The first year of the Reagan presidency has been a mixture of gallantry and gaucherie, of talent and tawdriness, of accomplishment and embarrassment the likes of which we have rarely seen.
In his first 12 months in office, Ronald Reagan steered through Congress an economic program reversing 50 years of previous history and the handiwork of two historically giant predecessors, Franklin D. Roosevelt and Lyndon B. Johnson.
He did that without the full partisan control of Congress that they enjoyed and in the face of stubborn claims that he had no mandate from the voters for any such course.
He did it by being a man of conviction, courage and steadfastness--the very qualities he showed so clearly in the aftermath of the attempt on his life. He had the firmness to insist that curbing inflation was not only an economic necessity but a political and moral imperative.
For he understood from his months of campaigning among the people that inflation was eroding something much more important than the value of the dollar. It was eroding a vital part of the American value system--the belief that if you work hard, spend sensibly and put a little bit aside, you can achieve a better life for yourself and provide greater opportunities for your children. The economic prosperity and social stability of this society rest on this proposition.
By his single-minded insistence, he forced Congress, the bureaucracy and the interest groups to abandon their habits of wasteful spending. And the reward, coincidentally or not, has been the significant abatement of inflation and the fears that it spawned.
But if Reagan was the first president since Johnson to accomplish his most important first-year goals, he is also the first since Warren Harding to end his first year with substantial and growing doubts that he is the master of his own mind and his own job.
Indeed, as the year drew on, and the phrases honed in months of campaigning became less and less useful in defining and deciding the policy choices facing government, the sense of uncertainty about the president's grasp of policy grew apace.
Others are better qualified to judge the effects of this uncertainty on American foreign policy. But, in domestic affairs, it has been unhealthy. Too many people are beginning to see that Ronald Reagan's mind is not the source of instruction and direction for his government, but the prize over which the active contestants for power in the White House and Cabinet wage increasingly open warfare.
To hear him speak extemporaneously on domestic policy is to hold your breath in nervous anticipation of the unknown. Too often, the thoughts he expresses have had to be corrected or reinterpreted by people who ought to be his subordinates, not his mentors.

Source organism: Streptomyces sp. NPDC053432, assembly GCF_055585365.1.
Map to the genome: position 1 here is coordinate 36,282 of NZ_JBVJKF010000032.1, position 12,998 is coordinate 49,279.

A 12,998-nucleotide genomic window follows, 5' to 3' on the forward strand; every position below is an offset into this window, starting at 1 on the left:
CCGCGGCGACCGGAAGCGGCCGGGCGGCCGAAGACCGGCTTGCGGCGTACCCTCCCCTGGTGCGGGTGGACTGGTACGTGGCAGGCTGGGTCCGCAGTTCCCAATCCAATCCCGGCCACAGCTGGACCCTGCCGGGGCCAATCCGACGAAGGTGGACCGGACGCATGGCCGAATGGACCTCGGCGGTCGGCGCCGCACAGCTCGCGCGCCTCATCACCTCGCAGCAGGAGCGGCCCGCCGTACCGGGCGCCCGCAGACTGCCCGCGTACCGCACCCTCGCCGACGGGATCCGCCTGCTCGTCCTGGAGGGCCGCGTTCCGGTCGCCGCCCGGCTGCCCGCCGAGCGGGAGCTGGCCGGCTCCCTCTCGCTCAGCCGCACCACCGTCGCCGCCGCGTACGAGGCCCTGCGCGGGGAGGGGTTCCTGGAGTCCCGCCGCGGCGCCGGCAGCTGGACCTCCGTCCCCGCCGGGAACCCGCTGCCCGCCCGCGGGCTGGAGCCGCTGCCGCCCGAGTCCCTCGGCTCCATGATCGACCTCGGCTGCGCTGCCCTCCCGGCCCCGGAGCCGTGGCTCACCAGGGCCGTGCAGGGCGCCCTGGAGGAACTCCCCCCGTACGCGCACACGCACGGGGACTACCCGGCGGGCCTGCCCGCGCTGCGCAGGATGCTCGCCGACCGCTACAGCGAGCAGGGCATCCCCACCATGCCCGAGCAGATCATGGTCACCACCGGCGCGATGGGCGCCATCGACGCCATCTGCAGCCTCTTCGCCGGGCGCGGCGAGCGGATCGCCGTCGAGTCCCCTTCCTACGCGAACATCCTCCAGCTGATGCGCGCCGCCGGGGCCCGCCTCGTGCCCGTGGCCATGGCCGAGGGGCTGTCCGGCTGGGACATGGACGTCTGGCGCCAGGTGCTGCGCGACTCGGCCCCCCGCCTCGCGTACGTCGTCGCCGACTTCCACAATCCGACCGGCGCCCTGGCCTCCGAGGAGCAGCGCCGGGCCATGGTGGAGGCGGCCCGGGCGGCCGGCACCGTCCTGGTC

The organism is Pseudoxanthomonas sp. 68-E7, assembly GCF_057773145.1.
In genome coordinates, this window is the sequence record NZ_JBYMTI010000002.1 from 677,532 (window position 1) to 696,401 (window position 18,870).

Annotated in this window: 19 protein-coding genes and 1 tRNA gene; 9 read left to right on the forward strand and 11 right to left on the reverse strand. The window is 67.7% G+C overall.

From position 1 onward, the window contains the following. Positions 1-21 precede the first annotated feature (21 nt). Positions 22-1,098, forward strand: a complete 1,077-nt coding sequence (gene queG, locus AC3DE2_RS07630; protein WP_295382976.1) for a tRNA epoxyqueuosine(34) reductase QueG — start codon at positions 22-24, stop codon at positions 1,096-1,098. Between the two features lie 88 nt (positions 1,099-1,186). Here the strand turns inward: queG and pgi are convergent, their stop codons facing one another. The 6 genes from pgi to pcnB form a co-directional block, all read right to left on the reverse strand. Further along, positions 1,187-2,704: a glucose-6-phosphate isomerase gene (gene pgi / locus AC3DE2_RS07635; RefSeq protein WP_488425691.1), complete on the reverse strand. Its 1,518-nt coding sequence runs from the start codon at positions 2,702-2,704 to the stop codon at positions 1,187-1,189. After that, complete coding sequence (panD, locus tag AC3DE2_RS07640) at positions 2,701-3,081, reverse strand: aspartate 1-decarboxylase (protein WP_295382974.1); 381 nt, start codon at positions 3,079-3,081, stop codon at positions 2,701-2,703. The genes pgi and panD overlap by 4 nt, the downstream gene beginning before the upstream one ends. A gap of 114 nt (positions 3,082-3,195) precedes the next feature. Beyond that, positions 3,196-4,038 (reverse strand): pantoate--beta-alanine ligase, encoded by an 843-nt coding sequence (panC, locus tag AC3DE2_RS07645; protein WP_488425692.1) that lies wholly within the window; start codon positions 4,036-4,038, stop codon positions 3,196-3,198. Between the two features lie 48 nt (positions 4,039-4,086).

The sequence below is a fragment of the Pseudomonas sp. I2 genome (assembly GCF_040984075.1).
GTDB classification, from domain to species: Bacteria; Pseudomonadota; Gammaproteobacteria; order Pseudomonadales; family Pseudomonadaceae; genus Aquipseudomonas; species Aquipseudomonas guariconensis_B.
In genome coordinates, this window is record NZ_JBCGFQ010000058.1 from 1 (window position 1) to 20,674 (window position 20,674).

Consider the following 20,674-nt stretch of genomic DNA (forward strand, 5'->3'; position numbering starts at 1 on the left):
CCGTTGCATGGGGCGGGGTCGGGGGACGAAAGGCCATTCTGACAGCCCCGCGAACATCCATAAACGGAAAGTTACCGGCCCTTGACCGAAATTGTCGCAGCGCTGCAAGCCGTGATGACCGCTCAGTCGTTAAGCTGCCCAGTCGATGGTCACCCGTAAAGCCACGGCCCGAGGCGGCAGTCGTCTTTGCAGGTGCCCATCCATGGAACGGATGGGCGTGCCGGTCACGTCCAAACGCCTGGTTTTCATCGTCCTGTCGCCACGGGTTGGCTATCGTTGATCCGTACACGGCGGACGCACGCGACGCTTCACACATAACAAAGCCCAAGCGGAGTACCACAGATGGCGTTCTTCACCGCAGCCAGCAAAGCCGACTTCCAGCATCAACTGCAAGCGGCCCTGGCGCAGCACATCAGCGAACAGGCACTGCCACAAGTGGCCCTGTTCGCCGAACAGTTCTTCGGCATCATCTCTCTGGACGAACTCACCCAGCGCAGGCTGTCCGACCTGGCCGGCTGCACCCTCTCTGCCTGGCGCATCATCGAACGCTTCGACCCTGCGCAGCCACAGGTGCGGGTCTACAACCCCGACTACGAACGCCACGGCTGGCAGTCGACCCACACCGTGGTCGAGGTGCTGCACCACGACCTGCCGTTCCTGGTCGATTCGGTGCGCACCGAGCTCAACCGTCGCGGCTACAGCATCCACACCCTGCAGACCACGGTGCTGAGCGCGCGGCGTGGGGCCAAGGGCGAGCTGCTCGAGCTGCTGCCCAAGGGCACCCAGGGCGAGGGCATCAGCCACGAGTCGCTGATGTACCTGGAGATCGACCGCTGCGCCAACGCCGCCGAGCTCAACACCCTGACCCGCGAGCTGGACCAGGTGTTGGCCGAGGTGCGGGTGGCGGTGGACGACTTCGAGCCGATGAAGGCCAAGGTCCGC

And, increasingly, as the year progressed, it has become clear that the president's concept of domestic policy leaves little room for the fundamental American value of fairness. It is not simply that the cost of curbing inflation has been much higher than Reagan advertised--whether measured in unemployment, deficits or interest rates. He may be forgiven, for the forces in the economic world are powerful enough to defy anyone's effort.
What is harder to accept is that at the same time he was deliberately tilting economic policy toward the rich and powerful, through the massively regressive tax cuts, he was systematically removing government assistance from some of the most needy and powerless.
The moral meanness of the Reagan administration has been evidenced constantly: in its indifference to civil rights for blacks or equal rights for women; in its attack on legal services for the poor; and in the president's own cruel remark that those who cannot find good jobs or schools or services where they live should "vote with their feet" and move on.
Even when the Reagan administration decided to distribute cheese to the poor last week, bringing on scenes of Depression-era soup kitchens in the nation's capital, it did so not from a desire to relieve their hunger but from a desire to cut government storage costs.
I spent the other evening listening to a group of Episcopal ministers from urban parishes talk about the frustration and growing desperation of their neighborhoods. There, the recession is a depression and it has lasted for much more than six months.
They could see, after some reflection, that Reagan had achieved a politically and morally important objective in relieving working- class and middle-class fears of the cancer of inflation.
But if the Reagan program allows the middle class to gain its security only by feeding the greed of the rich and adding to the pain of the poor, it will be a dubious achievement --as equivocal as his presidency seems at the end of its first year.